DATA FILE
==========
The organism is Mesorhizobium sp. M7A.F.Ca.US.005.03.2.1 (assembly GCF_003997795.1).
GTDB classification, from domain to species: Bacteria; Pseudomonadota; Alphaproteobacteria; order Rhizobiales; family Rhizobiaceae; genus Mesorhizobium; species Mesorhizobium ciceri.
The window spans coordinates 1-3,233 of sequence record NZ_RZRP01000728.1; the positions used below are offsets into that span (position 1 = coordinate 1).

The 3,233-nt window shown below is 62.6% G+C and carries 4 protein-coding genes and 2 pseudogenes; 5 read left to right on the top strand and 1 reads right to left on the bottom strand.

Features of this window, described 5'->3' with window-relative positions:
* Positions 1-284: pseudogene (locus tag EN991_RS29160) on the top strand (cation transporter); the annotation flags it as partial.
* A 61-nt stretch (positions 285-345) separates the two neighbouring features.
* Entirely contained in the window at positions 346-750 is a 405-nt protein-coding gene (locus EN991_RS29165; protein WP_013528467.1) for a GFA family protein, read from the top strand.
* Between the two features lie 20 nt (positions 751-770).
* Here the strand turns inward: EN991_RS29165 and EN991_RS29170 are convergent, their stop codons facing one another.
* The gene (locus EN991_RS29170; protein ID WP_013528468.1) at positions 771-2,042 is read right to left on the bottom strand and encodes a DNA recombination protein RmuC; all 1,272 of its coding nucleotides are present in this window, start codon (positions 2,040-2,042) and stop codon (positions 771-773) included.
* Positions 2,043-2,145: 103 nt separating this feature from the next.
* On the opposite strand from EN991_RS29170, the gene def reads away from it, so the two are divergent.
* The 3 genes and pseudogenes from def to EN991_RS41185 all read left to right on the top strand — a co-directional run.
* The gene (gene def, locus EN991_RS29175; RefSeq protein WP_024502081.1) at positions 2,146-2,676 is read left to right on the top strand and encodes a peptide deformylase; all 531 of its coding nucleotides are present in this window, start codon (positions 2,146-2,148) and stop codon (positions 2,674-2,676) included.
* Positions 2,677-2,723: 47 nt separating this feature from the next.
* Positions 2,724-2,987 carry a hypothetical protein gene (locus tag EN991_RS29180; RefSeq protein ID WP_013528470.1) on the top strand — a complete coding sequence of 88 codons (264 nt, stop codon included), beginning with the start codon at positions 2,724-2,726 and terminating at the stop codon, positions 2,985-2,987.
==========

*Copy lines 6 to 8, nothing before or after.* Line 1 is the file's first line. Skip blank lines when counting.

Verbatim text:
* Positions 1-284: pseudogene (locus tag EN991_RS29160) on the top strand (cation transporter); the annotation flags it as partial.
* A 61-nt stretch (positions 285-345) separates the two neighbouring features.
* Entirely contained in the window at positions 346-750 is a 405-nt protein-coding gene (locus EN991_RS29165; protein WP_013528467.1) for a GFA family protein, read from the top strand.